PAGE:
Since you now have a general idea about what it takes to become a phlebotomy tech, it’s time to start your due diligence process. You might have already chosen the type of program you intend to enroll in, whether it be for a certificate or a degree. As we previously mentioned, the location of the school is important if you will be commuting from Dumont IA as well as the cost of tuition. Perhaps you have opted to enroll in an accredited online phlebotomy program. All of these decisions are a critical component of the process for picking a phlebotomy school or program. But they are not the sole concerns when arriving at your decision. Following are several questions that you need to ask about each of the colleges you are looking at before making your final decision.
Is the Phlebotomist Program Specific to Iowa? As mentioned previously, each state has its own laws for practicing as a phlebotomy technician. Several states require certification, while some others mandate licensing. Every state has its own prerequisite regarding the minimum amount of clinical training completed before working as a phlebotomy tech. Consequently, you may need to pass a State Board, certification or licensing examination. Therefore it’s very important to choose a phlebotomy program that fulfills the state specific requirements for Iowa or the state where you will be practicing and preps you for all exams you may be required to take.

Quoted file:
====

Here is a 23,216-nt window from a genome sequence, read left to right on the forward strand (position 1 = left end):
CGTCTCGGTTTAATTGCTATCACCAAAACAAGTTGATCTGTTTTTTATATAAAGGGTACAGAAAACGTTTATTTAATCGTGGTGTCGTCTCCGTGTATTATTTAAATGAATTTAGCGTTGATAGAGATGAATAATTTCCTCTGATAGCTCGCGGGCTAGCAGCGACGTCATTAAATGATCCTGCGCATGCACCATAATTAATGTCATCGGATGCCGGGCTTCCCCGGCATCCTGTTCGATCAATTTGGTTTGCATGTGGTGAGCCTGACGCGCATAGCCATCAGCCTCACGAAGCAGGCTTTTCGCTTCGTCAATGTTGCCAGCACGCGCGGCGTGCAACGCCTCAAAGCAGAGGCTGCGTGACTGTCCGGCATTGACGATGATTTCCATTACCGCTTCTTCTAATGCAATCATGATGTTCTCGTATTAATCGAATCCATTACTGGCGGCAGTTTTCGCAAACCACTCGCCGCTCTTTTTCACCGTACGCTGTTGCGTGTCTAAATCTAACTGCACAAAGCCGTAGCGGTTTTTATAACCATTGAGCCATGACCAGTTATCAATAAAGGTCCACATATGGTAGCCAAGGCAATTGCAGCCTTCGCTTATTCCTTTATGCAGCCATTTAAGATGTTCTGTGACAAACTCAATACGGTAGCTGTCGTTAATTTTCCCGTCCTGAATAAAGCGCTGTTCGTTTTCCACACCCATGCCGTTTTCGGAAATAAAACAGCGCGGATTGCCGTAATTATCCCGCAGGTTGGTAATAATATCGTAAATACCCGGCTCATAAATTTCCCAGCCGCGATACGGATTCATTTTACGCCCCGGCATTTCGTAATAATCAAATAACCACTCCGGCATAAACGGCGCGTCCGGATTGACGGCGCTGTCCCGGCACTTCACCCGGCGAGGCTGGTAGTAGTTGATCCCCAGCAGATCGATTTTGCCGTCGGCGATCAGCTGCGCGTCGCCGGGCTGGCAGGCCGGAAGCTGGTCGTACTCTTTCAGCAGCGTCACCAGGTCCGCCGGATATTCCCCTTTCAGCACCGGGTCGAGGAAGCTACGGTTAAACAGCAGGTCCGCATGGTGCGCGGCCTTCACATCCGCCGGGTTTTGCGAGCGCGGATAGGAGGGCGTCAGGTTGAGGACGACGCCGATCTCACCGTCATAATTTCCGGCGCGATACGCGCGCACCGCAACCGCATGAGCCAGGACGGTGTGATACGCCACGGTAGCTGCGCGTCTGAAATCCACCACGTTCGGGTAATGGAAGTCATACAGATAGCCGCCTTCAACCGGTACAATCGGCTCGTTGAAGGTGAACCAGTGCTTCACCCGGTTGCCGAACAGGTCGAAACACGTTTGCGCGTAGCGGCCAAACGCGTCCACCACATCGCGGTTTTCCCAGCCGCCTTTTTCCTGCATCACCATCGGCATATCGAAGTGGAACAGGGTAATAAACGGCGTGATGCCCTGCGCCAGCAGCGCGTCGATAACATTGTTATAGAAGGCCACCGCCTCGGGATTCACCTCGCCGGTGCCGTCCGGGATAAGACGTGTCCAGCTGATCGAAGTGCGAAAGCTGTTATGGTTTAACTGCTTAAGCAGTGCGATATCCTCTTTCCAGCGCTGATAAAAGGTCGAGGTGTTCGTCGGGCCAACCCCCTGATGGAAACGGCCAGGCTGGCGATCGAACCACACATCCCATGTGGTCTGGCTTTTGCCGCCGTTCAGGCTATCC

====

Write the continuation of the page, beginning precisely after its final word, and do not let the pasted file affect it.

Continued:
Is the School Accredited? The phlebotomy school and program you select should be accredited by a recognized regional or national accrediting organization, for example the National Accrediting Agency for Clinical Laboratory Sciences (NAACLS). There are many benefits to graduating from an accredited school aside from an assurance of a quality education. To begin with, if your program has not received accreditation, you will not be able to sit for a certification examination administered by any of the earlier listed certifying agencies. Also, accreditation will help in securing loans or financial assistance, which are frequently unavailable for non-accredited colleges. Finally, graduating from an accredited school can make you more desirable to future employers in the Dumont IA job market.
What is the School’s Reputation? In many states there is minimal or no regulation of phlebotomist schools, so there are those that are not of the highest quality. So in addition to accreditation, it’s essential to check the reputations of all colleges you are looking at. You can begin by asking the schools for references from employers where they refer their graduates as part of their job assistance program. You can research online school reviews and rating services and solicit the accrediting agencies for their reviews as well. You can also talk to a few Dumont IA hospitals or clinics that you might have an interest in working for and find out if they can offer any insights. As a final thought, you can check with the Iowa school licensing authority and ask if any grievances have been submitted or if the colleges are in total compliance.
Is Ample Training Included? To begin with, contact the state regulator where you will be practicing to learn if there are any minimum requirements for the amount of training, both clinical and classroom. At a minimum, any phlebotomist program that you are considering should furnish no less than 40 hours of classroom training (most require 120) and 120 hours of practical training. Anything below these minimums might indicate that the program is not expansive enough to provide adequate training.